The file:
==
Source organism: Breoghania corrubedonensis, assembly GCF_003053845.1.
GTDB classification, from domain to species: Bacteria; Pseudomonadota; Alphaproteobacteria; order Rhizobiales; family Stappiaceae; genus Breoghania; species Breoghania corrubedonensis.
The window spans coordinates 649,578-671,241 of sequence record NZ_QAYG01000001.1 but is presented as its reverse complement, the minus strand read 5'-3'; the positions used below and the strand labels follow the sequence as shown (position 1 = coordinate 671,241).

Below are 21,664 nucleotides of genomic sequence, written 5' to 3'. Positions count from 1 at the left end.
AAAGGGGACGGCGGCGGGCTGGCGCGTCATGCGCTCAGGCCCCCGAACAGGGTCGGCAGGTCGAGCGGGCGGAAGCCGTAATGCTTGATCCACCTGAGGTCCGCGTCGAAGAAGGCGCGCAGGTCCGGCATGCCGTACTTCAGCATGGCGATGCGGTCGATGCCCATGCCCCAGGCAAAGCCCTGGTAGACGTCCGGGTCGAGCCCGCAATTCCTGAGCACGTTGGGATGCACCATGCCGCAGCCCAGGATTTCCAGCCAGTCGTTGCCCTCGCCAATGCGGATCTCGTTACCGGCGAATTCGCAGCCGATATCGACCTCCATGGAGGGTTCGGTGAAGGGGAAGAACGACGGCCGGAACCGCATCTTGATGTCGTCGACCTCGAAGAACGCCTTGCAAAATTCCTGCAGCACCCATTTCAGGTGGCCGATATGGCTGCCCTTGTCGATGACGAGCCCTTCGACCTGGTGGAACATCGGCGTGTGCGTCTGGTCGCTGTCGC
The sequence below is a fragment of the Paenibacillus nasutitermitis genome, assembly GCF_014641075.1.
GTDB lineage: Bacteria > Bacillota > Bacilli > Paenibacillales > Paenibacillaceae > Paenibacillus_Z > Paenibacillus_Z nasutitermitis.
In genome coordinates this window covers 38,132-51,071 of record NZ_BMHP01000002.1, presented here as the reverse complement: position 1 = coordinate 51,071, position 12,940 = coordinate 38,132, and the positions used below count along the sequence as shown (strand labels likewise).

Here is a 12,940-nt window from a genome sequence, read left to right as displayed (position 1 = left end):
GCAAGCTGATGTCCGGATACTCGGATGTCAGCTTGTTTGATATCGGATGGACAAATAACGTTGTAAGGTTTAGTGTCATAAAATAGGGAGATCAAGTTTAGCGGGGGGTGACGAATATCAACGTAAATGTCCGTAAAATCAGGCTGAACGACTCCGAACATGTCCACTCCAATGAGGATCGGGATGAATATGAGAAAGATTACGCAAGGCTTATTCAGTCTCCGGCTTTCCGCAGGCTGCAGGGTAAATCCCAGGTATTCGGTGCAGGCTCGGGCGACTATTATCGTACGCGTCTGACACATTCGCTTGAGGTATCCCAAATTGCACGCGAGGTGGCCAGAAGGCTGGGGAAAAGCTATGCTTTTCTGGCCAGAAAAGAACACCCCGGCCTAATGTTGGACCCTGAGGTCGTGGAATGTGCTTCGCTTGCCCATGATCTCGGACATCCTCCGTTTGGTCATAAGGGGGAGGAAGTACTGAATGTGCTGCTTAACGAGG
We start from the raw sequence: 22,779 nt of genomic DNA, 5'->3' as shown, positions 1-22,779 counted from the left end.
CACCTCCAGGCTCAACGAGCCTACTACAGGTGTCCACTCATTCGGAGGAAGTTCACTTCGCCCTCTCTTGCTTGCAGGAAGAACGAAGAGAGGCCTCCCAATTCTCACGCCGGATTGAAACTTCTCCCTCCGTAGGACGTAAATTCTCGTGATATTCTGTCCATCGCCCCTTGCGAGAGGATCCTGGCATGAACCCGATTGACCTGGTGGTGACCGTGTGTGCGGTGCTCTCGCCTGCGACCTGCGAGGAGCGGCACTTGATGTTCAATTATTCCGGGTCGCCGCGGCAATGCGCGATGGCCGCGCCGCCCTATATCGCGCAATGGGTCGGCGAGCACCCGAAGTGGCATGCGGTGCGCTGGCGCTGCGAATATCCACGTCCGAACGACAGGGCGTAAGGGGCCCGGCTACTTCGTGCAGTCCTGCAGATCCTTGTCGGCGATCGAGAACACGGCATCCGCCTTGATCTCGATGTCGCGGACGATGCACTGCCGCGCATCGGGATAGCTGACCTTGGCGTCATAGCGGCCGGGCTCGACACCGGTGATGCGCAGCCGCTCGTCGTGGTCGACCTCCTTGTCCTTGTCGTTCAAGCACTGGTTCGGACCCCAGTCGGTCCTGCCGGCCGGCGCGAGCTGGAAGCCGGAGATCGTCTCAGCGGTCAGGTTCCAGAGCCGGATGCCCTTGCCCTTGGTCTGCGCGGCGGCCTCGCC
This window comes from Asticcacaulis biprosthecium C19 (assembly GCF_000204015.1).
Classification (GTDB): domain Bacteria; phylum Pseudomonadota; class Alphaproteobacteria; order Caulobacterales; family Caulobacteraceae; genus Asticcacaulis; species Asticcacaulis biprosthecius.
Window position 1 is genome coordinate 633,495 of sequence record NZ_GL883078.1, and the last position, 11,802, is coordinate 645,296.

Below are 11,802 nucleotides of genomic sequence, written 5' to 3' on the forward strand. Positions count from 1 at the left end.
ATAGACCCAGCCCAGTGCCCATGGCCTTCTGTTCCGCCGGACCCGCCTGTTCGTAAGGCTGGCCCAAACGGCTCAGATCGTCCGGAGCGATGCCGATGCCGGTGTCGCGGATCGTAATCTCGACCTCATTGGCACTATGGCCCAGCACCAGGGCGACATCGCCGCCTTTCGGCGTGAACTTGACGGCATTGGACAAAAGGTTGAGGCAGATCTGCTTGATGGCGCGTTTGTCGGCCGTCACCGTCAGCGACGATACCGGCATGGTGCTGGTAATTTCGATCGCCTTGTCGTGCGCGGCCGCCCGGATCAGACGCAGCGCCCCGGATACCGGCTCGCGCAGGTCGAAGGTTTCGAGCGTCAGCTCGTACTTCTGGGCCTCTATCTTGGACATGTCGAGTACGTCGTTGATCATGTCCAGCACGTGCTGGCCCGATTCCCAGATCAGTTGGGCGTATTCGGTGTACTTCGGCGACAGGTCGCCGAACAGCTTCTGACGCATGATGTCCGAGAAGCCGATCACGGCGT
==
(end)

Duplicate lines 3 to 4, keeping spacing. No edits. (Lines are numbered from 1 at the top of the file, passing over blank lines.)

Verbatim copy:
The window spans coordinates 649,578-671,241 of sequence record NZ_QAYG01000001.1 but is presented as its reverse complement, the minus strand read 5'-3'; the positions used below and the strand labels follow the sequence as shown (position 1 = coordinate 671,241).

Below are 21,664 nucleotides of genomic sequence, written 5' to 3'. Positions count from 1 at the left end.